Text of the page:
How Lauterbach & Associates, Architects came to be…L&A.

The company now known as Lauterbach & Associates, Architects had its start in September of 1970 when George Lauterbach, a graduate of California Polytechnic at San Luis Obispo-better known as Cal Poly-partnered with Don Dziak, a civil engineer, and Bob Immel, a surveyor, to form DIaL (Dziak, Immel, and Lauterbach) Services, Inc..

From the very beginning, the essential character of the firm could be seen. Since 1970, Lauterbach & Associates has undergone many changes: from t-squares, Rapidograph pens, and drafting tables to computer screens, CAD, and DWG files. The name has changed, partners have retired, but certain fundamentals have become part of the firm's DNA and passed on to every new employee.

Practical and experienced? For the new kids on the block at the time, the team brought both a wealth of experience and hands-on knowledge: George and Don first met when they both worked at the County of Ventura Building and Safety Department, Plan Check division. "It was," George says, "an incredible learning experience-to be able to see what a good set of plans looks like, what a good project looks like. And vice versa." George had designed and built his parent's home before he graduated from Cal Poly. Bob Immel's work was, of course, quite literally in the field.

Like calls to like. Creative problem solvers with a practical bent have been the kind of people who are drawn to L&A and who tend to stay and become an intrinsic part of the firm.

The team itself is a hallmark of the L&A approach to projects. The synergy of combining people who have a diversity of expertise, methods, and points-of-view was in the original mix and has continued to this day, both in the principals and in the teams that are created for each project. Mutual respect combined with a certain tenacity of opinion makes for an interesting process and ultimately (in our tenacious opinion) for a better project.

Over time, the partnership expanded, ultimately adding four more partners. At the peak of its size in the 1980's, the firm of DIaL Services employed over sixty people and provided a full scope of services from surveying, soils testing, civil and structural engineering through architectural design.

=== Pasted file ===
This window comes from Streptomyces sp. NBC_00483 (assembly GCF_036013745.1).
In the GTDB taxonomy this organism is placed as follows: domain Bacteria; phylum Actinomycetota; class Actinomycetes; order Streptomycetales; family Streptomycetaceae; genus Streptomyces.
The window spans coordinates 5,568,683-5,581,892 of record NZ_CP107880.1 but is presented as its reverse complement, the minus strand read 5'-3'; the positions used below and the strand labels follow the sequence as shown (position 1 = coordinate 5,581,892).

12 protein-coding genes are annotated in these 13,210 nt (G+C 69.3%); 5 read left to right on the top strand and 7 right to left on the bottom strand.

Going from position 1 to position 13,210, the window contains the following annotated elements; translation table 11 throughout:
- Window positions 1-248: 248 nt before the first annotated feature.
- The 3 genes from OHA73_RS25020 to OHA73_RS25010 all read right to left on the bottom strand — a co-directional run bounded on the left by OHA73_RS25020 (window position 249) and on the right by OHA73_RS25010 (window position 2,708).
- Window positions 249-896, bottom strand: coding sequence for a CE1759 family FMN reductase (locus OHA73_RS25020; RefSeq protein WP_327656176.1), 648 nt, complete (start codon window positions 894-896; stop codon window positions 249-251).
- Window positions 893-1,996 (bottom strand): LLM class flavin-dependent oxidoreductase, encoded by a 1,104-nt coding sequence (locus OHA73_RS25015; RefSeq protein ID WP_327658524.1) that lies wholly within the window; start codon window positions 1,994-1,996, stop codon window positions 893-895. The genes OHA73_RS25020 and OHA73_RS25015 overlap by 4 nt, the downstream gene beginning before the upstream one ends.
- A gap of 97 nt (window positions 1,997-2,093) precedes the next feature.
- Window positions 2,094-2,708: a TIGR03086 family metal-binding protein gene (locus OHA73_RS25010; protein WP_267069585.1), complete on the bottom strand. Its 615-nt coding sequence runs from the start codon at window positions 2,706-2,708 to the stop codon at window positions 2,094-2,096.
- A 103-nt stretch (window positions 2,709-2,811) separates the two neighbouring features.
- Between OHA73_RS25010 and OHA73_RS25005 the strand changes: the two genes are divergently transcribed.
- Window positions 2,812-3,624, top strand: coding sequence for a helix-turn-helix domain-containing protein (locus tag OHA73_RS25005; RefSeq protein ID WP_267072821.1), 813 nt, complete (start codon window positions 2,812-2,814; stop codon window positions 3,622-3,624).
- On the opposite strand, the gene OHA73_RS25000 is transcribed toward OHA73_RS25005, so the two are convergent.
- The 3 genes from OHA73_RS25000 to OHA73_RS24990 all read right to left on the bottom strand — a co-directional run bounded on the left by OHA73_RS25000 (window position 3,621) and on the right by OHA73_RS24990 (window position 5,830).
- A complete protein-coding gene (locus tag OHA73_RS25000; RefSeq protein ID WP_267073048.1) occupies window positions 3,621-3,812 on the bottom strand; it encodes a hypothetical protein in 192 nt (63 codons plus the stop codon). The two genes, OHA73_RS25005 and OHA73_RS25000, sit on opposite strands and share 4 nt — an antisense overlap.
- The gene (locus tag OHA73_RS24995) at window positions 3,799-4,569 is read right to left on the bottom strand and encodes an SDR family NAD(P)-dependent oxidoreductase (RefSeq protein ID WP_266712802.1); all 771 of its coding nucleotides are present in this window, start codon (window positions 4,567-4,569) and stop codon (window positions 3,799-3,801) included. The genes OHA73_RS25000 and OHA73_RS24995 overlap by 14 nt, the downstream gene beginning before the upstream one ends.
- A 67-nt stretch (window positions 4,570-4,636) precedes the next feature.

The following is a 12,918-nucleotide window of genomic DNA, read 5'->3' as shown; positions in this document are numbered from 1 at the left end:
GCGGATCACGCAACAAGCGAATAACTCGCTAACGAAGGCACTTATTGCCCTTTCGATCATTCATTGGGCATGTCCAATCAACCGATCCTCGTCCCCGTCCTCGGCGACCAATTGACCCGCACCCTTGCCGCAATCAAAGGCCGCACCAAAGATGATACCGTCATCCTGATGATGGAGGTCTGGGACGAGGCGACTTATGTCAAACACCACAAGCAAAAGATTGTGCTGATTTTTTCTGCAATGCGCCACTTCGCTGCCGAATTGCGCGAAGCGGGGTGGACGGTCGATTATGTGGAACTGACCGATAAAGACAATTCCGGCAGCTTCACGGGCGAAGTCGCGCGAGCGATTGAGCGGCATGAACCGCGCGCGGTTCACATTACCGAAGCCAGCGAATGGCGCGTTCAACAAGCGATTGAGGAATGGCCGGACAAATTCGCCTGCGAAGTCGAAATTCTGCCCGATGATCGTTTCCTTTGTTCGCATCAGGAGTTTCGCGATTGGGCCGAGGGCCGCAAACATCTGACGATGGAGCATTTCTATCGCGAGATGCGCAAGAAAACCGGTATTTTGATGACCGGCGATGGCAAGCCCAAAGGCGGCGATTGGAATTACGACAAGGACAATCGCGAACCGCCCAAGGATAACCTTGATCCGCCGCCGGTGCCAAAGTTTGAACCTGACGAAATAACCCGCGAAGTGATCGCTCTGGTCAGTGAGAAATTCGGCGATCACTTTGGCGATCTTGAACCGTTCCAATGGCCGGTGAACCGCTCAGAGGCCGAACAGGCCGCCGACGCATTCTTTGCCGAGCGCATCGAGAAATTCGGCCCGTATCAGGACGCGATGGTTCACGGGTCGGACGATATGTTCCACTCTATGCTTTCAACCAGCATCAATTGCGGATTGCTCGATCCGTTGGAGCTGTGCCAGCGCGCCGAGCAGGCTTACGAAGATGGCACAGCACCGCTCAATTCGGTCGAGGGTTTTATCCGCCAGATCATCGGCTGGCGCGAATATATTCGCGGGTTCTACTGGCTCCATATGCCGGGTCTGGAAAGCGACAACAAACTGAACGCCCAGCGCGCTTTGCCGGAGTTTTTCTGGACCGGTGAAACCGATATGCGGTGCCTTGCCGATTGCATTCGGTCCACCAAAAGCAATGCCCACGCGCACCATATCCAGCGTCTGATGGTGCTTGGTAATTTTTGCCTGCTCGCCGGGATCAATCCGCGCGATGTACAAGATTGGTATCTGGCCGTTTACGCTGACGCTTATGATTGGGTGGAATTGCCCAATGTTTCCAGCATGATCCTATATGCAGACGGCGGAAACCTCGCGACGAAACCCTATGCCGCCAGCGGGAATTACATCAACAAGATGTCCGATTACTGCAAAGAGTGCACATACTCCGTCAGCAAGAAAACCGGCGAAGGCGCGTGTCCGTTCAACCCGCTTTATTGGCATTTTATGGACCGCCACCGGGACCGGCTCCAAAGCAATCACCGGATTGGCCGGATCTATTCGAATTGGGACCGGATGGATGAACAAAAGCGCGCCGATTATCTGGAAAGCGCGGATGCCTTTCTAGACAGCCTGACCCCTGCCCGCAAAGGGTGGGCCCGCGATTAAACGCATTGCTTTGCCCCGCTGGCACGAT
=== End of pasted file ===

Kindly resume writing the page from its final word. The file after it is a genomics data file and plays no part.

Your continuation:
In the early days, renovations of small shopping centers, in-fill apartment complexes, even additions to houses paid the bills. (One client wanted his garage addition to be so striking that people would stop their cars to get out and admire it.) As the company expanded the size and complexity of the projects quite logically did, too. Metal buildings segued to large tilt-ups, small complexes became larger ones, commercial centers, retail, corporate headquarters, churches, medical facilities….

At the same time that the company was providing services throughout Ventura and adjacent counties, their involvement in the community expanded as well. From service clubs to advisory boards, youth clubs, sports teams-the people of DIaL became known for their active involvement in local communities. Chamber of Commerce, churches, local civic groups-which always involved a certain amount of pro bono work-became part of the company culture. The cliché of "giving back" also became part of the L&A DNA and local schools and sports teams knew who was always good for a donation.

In 1991, several of the partners reached the point of retirement. George Lauterbach continued the firm as Lauterbach & Associates, Architects, providing only architectural services. There have been changes of course-new times and new technologies bring new demands and new opportunities. Modernization, especially of schools, has been a reoccurring enterprise as schools work to keep up with a fast changing world. Affordable housing has become a strong market. The cost of construction has made renovations and tenant improvements a growing market as well.

The growth of environmental awareness has meant new challenges and new opportunities as well. Older architects do like to point out that what is now labeled new and "green" is, in many cases what in the old days was just known as good architecture. The use of natural light, care in the orientation of the building, energy efficiency, considered use of materials equals good architecture. Now it's also green.

The old stand-by of small lot in-fills from the early days has become new again, too, with the growth of New Urbanism ideas, the desire to reduce sprawl, save fuel-so we're doing those again.

Much has changed over time. New principals have bought into the company. George is moving towards retirement.

But the essential quality of Lauterbach & Associates, Architects hasn't changed: skill, experience, a creative approach to problem solving. Teamwork.

And, always, client centered.